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Book Review
Adventures in Tandem Nursing: Breastfeeding during Pregnancy and Beyond


by Hilary Flower
La Leche Leaue International, 2003
Softcover, 325 pages
No. 1379-12, $14.95

Reviewed by Erica Jorgensen
Seattle WA USA
From: NEW BEGINNINGS, Vol. 20 No. 6, November-December 2003, pp. 222

If breastfeeding a toddler is still a cultural curiosity, then tandem nursing is truly unusual. As author Hilary Flower has found, it's mostly a hidden phenomenon: plenty of mothers do it, but primarily at La Leche League meetings and in the privacy of their own homes. Perhaps ADVENTURES IN TANDEM NURSING - the first major book on the topic - can help bring this parenting practice out of the closet. The book marvelously fills a void both for longtime tandem-nursing women looking for a little moral support, and for those expectant mothers wondering if they'll be able to pull it off, or even successfully nurse while pregnant.

As the "Supermom" drawing on the cover hints, there's plenty of humor to be found between the covers. "Milk of amnesia" is Flower's witty way to describe the brain fog that nursing-and especially tandem nursing-can induce. Cartoon-like drawings throughout the book amusingly illustrate common experiences of a tandem-nursing mother, such as "suddenly huge-looking toddler" syndrome (when the newborn makes the nursing toddler suddenly seem gigantic in comparison).

Flower covers just about any tandem-nursing question under the sun, while managing to keep the information brief, organized, and clear-perfect for referencing in a hurry, or when two (or more) children are clamoring for attention. She includes information on breastfeeding while pregnant; rest, nutrition, and self-care; discomforts during breastfeeding; changes to expect in milk quality and quantity; positioning options, including some for pregnant mothers; fending off critics; and cutting back nursings or weaning with empathy.

Flower writes that she herself felt crushed, confused, and a little relieved to see her older daughter wean during her second pregnancy, only to be thrilled when she started back up again when she started making colostrum. Here's her description of the scene right after the birth of her son:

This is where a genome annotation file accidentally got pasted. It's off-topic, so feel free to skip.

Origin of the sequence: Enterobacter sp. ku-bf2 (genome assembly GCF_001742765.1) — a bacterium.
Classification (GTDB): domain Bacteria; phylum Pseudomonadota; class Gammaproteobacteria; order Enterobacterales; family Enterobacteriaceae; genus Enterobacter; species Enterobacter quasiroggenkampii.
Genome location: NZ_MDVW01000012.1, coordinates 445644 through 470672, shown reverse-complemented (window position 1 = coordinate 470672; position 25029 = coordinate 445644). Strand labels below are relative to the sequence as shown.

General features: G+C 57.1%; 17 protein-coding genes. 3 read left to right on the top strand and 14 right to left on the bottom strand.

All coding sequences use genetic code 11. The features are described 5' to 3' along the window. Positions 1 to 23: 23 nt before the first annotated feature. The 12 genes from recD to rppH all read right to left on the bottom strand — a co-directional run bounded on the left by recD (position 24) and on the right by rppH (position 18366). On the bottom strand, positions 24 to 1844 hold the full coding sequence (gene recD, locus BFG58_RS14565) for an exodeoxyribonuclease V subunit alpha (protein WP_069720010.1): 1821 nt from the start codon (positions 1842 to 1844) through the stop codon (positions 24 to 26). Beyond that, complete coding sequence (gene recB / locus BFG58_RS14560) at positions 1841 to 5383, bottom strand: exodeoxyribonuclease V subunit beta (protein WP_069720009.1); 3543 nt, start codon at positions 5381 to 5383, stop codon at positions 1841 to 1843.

My new son was in that magical first hour of life. He locked eyes with his big sister as she nursed at the other breast, and she reached out her little hand to his miniature hand. I felt like Mother Earth as my love flowed into both children and their love completed the circle.

The most fascinating material in ADVENTURES IN TANDEM NURSING comes from interviews with dozens of tandem-nursing mothers. Their stories appear throughout the book, with the last section featuring the tales of 10 mothers who had a variety of experiences: one nursed three children at once; another tandem nursed after adopting a baby; another grieved the loss of a self-weaned older nursling; and another, pregnant, was horrified by her profound physical irritation with her nursing toddler but was still reluctant to wean her. One of these mothers really sums up the experience: "Tandem nursing is an exercise in love, patience, and adaptability."

In spite of the challenges involved, Flower stresses that it's well worth the effort in order to smooth the older child's transition to being an older sibling. In time, a child will learn that sharing her mother does not mean losing her.

Mothers need energy, patience, and emotional fortitude to nurse siblings, and the right kind of information and support can make a big difference. Full of mother-to-mother support and the latest research, this book wonderfully complements the monthly support of LLL meetings for any mother interested in the issues of nursing during a pregnancy or tandem nursing.

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